It is thought he made this psalm between the time of his sin and his par- 
don. What coui'se taketh he ? 'I said,' saith he, that is, ' I resolved to 
confess my sin, and thou forgavest the iniquity of my sin,' ver. 5. Upon 
a fi'ee and full, a faithful and ingenuous confession, without all guile of 
spirit, he found ease presently, both in soul and body. The cause of God's 
severe dealing with us is, that we should deal severely with ourselves. The 
best trial of religion in us is by those actions whereby we reflect on our- 
selves by judging and condemning of ourselves, for this argueth a spirit 
without guile. Sin and shifting* came into the world together. The sub- 
tnty of proud nature, especially in eminency, is such that sins may pass 
for virtues, because sin and Satan are alike in this, they cannot endure to 
appear in their own colour and habit, and so those that oppose it shall be 
accounted opposers of good. This guile of spirit hath no blessedness be- 
longing to it. Take heed of it. 

Ohs. 4. Mark, further, one sign of a gracious soul, to he abased for lesser 
defects, sleepiness, and indisjwsition to good. One would think drowsiness 
were no such great matter. Oh, but the church had such sweet acquaint- 
ance with Christ, that every little indisposition that hindered any degree 
of communion was grievous to her ! You shall have a Judas, a Saul, an 
enormous offender confess great falls that gripe his conscience. All shall 
be cast up, that the conscience, being disburdened, may feel a little ease ; 
but how few have you humbled for dulness of spirit, want of love, of zeal, 
and cheerfulness in duty ? This, accompanied with strife against it, argues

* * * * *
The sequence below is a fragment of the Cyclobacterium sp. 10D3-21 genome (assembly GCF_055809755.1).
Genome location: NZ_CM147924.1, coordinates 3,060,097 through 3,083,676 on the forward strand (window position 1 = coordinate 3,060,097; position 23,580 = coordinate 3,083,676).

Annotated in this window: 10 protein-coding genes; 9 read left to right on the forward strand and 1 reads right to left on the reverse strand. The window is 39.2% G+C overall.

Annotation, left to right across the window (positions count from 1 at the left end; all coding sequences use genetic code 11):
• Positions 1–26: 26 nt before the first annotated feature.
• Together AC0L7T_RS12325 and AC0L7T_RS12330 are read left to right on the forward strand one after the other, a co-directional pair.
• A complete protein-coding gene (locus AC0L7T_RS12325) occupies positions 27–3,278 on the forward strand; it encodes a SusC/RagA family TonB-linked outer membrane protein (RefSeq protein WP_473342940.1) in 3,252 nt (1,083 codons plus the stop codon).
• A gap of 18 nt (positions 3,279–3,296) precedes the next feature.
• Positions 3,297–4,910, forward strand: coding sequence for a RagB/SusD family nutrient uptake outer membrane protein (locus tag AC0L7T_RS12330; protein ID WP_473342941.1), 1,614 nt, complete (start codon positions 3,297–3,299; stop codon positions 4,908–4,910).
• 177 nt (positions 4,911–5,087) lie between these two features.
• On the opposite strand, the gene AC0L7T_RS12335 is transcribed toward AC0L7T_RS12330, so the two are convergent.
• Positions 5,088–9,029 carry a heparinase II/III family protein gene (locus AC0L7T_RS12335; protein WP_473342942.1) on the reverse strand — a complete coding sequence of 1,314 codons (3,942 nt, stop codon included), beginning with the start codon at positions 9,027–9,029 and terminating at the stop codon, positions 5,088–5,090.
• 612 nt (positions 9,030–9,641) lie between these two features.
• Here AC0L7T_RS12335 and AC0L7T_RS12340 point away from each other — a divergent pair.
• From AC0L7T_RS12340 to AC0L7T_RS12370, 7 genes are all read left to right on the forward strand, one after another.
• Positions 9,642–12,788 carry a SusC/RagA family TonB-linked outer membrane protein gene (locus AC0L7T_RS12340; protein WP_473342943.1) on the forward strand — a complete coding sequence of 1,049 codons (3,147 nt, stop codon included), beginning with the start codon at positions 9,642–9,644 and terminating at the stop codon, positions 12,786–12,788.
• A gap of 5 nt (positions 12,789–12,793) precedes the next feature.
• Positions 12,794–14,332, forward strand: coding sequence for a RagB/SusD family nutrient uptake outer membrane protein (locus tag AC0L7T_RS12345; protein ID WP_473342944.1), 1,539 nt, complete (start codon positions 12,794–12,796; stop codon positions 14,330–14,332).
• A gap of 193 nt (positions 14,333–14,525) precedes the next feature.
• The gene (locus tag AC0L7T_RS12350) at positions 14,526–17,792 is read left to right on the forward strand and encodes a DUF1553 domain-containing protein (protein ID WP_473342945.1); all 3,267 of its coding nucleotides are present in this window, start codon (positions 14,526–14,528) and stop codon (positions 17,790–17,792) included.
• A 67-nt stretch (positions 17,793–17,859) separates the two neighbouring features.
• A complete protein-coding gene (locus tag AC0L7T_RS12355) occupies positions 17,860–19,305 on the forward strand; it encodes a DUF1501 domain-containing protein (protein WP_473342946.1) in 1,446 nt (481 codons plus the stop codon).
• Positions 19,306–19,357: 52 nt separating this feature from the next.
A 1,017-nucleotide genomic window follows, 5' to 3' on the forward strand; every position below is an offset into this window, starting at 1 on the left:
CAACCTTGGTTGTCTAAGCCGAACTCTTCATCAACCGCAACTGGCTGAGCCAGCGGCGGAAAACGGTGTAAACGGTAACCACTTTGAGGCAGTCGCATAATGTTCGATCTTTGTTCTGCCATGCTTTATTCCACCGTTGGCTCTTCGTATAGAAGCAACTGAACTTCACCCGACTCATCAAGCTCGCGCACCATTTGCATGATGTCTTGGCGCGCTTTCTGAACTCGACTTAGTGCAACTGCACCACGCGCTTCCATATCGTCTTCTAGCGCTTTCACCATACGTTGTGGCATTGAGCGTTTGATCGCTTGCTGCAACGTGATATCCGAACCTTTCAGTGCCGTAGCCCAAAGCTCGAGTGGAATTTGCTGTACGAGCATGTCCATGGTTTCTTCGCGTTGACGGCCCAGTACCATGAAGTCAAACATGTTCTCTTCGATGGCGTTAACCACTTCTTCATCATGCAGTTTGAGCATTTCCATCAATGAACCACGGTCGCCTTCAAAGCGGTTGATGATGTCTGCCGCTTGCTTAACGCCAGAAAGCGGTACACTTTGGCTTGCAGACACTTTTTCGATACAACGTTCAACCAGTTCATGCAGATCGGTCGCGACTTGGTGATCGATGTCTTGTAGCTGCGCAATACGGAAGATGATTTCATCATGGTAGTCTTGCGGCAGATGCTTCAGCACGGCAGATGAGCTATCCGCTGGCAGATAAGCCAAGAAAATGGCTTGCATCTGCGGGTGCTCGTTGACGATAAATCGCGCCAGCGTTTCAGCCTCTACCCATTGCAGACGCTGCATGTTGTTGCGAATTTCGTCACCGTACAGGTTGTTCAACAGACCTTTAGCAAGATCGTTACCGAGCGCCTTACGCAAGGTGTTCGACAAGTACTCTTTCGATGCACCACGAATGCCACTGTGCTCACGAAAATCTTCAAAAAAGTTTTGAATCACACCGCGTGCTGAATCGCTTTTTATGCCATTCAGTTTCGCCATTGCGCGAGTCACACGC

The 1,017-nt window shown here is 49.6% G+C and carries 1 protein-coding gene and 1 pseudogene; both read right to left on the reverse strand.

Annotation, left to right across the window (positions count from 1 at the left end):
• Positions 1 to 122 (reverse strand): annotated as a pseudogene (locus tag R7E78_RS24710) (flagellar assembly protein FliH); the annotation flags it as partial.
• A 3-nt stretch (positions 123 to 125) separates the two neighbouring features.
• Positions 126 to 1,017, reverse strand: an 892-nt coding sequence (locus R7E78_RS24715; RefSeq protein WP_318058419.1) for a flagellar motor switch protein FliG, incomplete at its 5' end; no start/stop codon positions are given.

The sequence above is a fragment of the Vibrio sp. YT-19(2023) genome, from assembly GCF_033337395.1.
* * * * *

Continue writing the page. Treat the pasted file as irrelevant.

a good spirit indeed. 

A carnal man is not more humbled for gross sins than a gracious Chris- 
tian for wants in good actions, when it is not with him as it hath been, 
and as he would. The reason is, where there is a clear and heavenly light, 
there lesser motes are discernible ; and spiritual life is sensible of any ob- 
struction and hindrance. This goeth in the world for unnecessary nicety (c). 
* That is. ' oviisioua. expedients.' — G. 


The world straineth not at these gnats. But those upon whose hearts the 
sun of righteousness hath shined have both a clear sight and a tender heart. 

To come to the words, ' I sleep.' The church fetcheth a comparison 
from the body to express the state of the soul. It is one use of our body 
to help us in spiritual expressions. Whilst the soul dwelleth in the body, 
it dependeth much in the conceiving of things upon the phantasy,* and the 
phantasy upon the senses. We come to conceive of spiritual sleep by sleep 
of the body, which we are all well enough acquainted with. 

The church, as she consists of a double principle, flesh and spirit mingled 
together in all parts, as darkness and light in the twilight and dawning of 
the day ; so here she expresseth her condition in regard of either part. So 
far as she was carnal, she slept; so far as she was spiritual, she was awake. 

In this mixed condition the flesh for the present prevailed, yet so as the 
spirit had its working; * she slept, but her heart waked.' 

The words contain a confession, 'I sleep;' and a correction, 'but my 
heart waketh.' She hath a double aspect, one to the ill, 'her sleeping;' the 
other to the good, ' the heart in some degree awaked.' The Spirit of God 
is a discerning Spirit, it discovereth what is flesh and what is spirit. 

So that we must not conceive this sleep to be that dead sleep all men are 
in by nature, nor to be that judicial sleep, that spirit of slumber, which is a 
further degree of that natural sleep to which God giveth up some, as a seal 
of their desperate condition ; but here is meant that sleep that ariseth out 
of the remainder of corruption unsubdued, and now, is here in the church, 
prevailing over the better part. Flesh and spirit have both their inter- 
course in us, as Moses and Amalek had. Unless we stand upon our guard, 
the flesh will get the upper ground, as we see here. The best are no further 
safe than they are watchful.